On the other hand, parents may be relieved that there is finally an explanation for the difficulties encountered by their child.
Knowing the symptoms of ADD and understanding how they can combine to affect every facet of the child’s life, can make things so much easier for the child and those that surround him. Teacher and parent awareness that the child is trying to deal with a difficulty, recognising the child’s efforts and supporting rather than condemning him, can improve classroom and family dynamics quite considerably. Supplementation may ameliorate many symptoms, and can also support any therapies the child may be having.
A deficiency of Essential Fatty Acids (EFAs) seems to aggravate neurological and other symptoms of ADD; supplementation of EFAs as well that the co-nutrient vitamins and minerals (that improve their metabolism), can ameliorate these symptoms. Results are enhanced if substances such as synthetic colourants, synthetic flavourants and anti-oxidant preservatives which inhibit the metabolism of EFAs are removed from the diet.
Wildly fluctuating blood glucose levels could also strongly affect concentration and so it helps to understand the concept of Glycaemic Index (GI), and how to combine foods to serve balanced meals which ensure stable blood glucose levels. Three balanced meals a day, as well as balanced snacks in between, could help towards ‘active concentration’ levels and optimal behaviour for the child.
If a child has allergies or sensitivities, these must also be taken into account. Sugar should be kept to a minimum. In his book, “Optimum Nutrition for the Mind”, Patrick Holford quotes the Massachussetts Institute of Technology’s research project into the sugar eating habits of children. Children who ate the most sugar in a particular community were compared to those that ate the least. Results showed that on average there was a 25 point difference in IQ between the groups, with the children having the lowest sugar intake being the brightest. This does not mean that we have to cut sugar out entirely, but that we keep its use to a minimum. Children never should have sugar on an empty stomach.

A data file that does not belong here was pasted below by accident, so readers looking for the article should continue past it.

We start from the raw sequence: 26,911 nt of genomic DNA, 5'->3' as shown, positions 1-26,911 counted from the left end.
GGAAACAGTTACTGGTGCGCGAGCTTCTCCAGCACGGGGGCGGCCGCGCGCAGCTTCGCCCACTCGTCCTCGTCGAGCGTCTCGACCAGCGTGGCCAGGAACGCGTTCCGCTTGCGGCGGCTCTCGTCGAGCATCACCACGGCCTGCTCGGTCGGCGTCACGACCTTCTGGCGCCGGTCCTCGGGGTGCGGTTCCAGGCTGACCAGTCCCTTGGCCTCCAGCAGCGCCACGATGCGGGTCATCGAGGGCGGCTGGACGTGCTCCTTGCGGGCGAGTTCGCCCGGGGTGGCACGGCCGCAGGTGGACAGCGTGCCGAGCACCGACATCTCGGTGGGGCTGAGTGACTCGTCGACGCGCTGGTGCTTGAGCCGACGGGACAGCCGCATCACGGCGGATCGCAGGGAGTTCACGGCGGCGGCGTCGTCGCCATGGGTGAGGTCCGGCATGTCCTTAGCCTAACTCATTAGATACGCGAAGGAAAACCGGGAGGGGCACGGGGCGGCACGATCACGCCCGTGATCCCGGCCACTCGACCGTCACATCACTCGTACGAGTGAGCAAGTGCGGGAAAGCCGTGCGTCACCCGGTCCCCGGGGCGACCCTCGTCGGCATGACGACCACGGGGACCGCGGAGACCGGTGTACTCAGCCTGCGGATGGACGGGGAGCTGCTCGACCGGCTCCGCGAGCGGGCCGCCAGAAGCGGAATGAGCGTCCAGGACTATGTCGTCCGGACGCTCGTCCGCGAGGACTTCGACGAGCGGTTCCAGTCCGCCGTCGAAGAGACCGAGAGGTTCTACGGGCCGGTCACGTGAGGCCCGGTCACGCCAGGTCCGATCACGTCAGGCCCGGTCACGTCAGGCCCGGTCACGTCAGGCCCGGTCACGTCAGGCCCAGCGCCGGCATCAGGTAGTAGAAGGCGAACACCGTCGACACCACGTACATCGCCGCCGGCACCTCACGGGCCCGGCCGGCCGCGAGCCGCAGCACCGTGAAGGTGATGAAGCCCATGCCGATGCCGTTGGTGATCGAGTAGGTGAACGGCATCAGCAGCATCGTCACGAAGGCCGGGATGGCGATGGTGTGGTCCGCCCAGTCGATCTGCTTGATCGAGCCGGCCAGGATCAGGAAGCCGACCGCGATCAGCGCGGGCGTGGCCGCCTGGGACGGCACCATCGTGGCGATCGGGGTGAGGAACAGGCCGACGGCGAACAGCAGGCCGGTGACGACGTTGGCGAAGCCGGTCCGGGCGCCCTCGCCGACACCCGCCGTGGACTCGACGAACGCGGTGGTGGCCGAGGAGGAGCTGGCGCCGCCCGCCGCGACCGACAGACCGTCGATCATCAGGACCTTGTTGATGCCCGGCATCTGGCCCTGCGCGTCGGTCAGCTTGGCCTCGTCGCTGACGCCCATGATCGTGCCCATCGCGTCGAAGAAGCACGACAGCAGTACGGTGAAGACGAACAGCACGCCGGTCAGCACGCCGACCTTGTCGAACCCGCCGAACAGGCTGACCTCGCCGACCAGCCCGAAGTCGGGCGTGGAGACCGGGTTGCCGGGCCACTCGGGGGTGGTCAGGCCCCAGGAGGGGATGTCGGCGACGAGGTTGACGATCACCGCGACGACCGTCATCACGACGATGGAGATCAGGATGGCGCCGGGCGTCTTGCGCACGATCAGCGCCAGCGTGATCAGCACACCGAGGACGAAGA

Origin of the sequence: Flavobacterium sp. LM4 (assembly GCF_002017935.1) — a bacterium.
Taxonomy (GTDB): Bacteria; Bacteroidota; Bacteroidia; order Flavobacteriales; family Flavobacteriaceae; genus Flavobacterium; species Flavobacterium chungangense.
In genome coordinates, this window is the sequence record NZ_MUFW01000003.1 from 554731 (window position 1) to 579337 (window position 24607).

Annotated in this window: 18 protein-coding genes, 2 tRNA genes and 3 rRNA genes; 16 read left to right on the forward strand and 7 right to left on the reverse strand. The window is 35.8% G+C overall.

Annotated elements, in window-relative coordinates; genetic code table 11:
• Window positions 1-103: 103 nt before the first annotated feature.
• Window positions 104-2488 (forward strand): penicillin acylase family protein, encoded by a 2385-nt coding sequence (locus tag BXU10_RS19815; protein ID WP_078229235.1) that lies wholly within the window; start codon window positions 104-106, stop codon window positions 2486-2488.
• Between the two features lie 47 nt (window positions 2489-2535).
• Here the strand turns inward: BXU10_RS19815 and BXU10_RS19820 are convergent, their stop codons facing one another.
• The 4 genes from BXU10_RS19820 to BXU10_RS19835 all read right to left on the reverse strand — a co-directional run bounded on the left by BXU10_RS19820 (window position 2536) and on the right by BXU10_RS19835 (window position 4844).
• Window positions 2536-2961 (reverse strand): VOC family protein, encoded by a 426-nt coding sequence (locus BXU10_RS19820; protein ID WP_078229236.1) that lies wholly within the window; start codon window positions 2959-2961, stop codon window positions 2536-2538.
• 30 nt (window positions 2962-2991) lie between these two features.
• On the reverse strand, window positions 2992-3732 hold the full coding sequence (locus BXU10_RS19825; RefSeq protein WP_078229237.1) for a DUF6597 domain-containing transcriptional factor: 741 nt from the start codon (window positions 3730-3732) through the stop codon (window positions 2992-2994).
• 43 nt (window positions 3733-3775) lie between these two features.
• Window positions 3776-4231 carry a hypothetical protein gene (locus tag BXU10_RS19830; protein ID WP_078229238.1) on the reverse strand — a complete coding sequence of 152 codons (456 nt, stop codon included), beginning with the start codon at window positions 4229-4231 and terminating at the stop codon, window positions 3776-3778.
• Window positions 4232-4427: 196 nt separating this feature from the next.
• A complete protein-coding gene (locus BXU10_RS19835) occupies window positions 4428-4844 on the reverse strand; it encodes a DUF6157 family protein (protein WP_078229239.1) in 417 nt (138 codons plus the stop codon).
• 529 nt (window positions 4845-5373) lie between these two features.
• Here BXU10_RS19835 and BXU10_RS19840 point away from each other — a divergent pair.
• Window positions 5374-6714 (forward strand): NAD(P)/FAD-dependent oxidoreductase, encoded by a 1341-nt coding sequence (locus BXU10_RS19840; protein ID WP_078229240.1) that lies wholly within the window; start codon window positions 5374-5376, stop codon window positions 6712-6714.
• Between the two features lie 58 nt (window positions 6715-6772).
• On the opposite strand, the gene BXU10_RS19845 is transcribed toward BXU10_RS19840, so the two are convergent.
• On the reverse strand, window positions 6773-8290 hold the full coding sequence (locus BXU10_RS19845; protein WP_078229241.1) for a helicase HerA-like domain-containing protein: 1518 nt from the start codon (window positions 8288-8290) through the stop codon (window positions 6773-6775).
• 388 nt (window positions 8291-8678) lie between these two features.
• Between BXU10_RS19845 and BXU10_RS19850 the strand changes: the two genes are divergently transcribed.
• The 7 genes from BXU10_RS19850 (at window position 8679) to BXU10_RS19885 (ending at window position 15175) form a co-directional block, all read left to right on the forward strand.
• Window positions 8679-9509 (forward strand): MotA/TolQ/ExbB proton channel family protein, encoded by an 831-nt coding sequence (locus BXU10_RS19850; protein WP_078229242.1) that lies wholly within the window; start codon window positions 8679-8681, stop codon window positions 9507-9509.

Six to nine portions of fruit and vegetables should be eaten daily but this can be a challenge when children refuse to eat any at all. Supplementation may help improve their nutritional status and this often results in children becoming more adventurous in their eating habits.
Healthy eating, improving EFA levels, and stabilizing blood glucose levels can make a tremendous difference to the overall performance of a child with AD/HD however we find that the siblings usually benefit as well. In fact, the whole family benefits from healthier eating habits.
Fifteen years ago there was only one supplement for ADHD on the market. Now there are countless preparations available, and more coming in every day. Some offer EFA supplementation, others are herbal compounds, or amino acids, and it can be very difficult to know what to do first. Improving EFA levels often provides a foundation on which to start, and afterwards, herbs or amino acids can be introduced only if necessary.
The Attention Deficit and Hyperactivity Support Group offer a list of foods with brand name products, all of which are unlikely to provoke a reaction in a child with ADD. The “Happy Kids Shop” based in National Office at Delta Park School, provides a range of supplements and helpers are able to assist you with your purchase.
Changing the family’s eating lifestyle can be extremely difficult – however it becomes very well worth it when so much less time is spent cajoling, screaming and shouting at the child. Life becomes easier for everyone and the child is better able to tackle the difficulties that he faces.